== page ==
ReaGent: Bringing quality biology education to every child equally

Reagent is a term used in chemistry to describe a process in which one determines a presence of a substance by sparking a chemical reaction with it.

In Ghent, ReaGent is a space opened by enthusiasts of bioengineering in order to spark interest and passion for natural sciences among the citizens of the city. And to prove that the increasing know-how will play a huge role in innovation and future of technology, also with a local focus.

People are more and more aware that biology will shape future technology, by improving its performance and making it more sustainable. Yet both researchers and students lack access to knowledge about it - especially in a form of a laboratory, where everyone is free to experiment, try, learn, exchange and meet. Biology education is becoming outdated and we need students able to design the sustainable solutions of the future. The situation has been changing in the past years across Europe - many graduates, biology enthusiasts, opened biolabs equipped with instruments that they built themselves or that companies were giving away. Surprisingly, it’s a rather common situation - for many of the businesses the costs of maintenance or even disposal of these sophisticated machines is higher than just giving them away to whomever would be interested to use it.

I have been involved in ReaGent since over a year. The space offers both paid and unpaid access and program - the privileged ones fund this way free classes for poorer children. Part of the funding comes also from the memberships, which guarantee access to the lab 2 days a week.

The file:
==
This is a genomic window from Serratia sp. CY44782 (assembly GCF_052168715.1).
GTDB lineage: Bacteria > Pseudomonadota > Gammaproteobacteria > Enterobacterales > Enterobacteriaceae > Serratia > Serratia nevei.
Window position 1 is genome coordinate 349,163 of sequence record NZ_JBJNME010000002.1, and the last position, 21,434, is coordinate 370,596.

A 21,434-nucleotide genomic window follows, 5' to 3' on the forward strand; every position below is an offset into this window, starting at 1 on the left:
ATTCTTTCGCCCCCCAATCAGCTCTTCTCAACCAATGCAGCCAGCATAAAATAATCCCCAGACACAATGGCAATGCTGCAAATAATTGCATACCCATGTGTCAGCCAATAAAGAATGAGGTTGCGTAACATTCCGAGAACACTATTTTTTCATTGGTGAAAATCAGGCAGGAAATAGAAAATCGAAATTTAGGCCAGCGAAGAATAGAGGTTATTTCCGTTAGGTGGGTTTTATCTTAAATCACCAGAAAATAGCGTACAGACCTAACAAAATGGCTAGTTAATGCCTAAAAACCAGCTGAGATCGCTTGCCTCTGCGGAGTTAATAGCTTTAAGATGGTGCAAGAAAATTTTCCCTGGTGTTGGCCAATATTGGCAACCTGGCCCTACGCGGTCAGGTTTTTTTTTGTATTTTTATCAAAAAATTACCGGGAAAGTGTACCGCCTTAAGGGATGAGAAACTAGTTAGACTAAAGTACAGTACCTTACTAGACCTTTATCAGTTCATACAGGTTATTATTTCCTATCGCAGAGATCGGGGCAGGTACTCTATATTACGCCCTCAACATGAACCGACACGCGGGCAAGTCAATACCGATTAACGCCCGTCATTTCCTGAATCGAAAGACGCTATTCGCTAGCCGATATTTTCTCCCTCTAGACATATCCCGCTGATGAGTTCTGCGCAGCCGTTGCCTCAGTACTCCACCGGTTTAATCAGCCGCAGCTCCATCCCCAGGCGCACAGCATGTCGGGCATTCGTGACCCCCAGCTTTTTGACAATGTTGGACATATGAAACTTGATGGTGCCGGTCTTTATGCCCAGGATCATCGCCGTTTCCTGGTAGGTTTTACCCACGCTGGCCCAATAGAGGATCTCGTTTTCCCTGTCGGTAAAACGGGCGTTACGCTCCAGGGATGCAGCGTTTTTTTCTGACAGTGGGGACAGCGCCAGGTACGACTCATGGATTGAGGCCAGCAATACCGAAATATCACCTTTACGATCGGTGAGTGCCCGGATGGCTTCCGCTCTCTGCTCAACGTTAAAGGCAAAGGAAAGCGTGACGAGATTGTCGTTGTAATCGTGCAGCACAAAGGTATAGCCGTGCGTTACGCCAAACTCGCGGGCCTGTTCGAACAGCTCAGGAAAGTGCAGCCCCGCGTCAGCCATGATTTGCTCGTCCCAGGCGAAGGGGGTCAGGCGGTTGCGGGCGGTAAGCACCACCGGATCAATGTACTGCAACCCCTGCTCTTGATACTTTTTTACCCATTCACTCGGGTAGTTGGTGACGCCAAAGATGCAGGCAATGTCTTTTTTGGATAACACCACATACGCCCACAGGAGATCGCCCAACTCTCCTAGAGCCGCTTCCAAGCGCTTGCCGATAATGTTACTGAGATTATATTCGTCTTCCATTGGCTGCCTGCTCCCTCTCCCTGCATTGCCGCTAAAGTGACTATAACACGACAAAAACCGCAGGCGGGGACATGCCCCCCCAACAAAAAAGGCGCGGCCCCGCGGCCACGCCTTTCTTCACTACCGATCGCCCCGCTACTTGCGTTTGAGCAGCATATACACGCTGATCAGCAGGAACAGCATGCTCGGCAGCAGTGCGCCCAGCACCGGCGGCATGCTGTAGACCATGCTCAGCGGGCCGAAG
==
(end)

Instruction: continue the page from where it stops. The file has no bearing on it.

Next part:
Places like ReaGent spark creativity in sciences by working in an accessible, open and flexible manner. Their mission now is to give access to this type of education to the whole of Flanders, and extend their network by inviting for example designers to come and create biodegradable materials.

As OPENandchange allied, ReaGent would bring about the same qualities to the application: they would bring scientific education, which in turn would be used in innovation and hacking applicable in care.

If you have advice or another project which is relevant, let’s discuss it here. A question to get the discussion going: what is the fairest way in the long term to fund education outside of, but as an addition to, the traditional state-funded system - from who and how?

A great idea

Thank you Winnie for sharing this with us.

This sounds like a brilliant project, and a great use of resources that would otherwise be wasted.

I’m not sure that i know the answer to your questions?

But perhaps you would like to make contact with @Merel Claes who is also on Edgeryders and works in the Netherlands in some of the areas you are investigating.

Thank you Alex. It is funny how you meet the same people in different places. I’m working together with Merel on a P2P initiative to let people grow edible insects at home, as a form of urban farming and food autonomy. How did you come into contact with him?

Partnership with schools?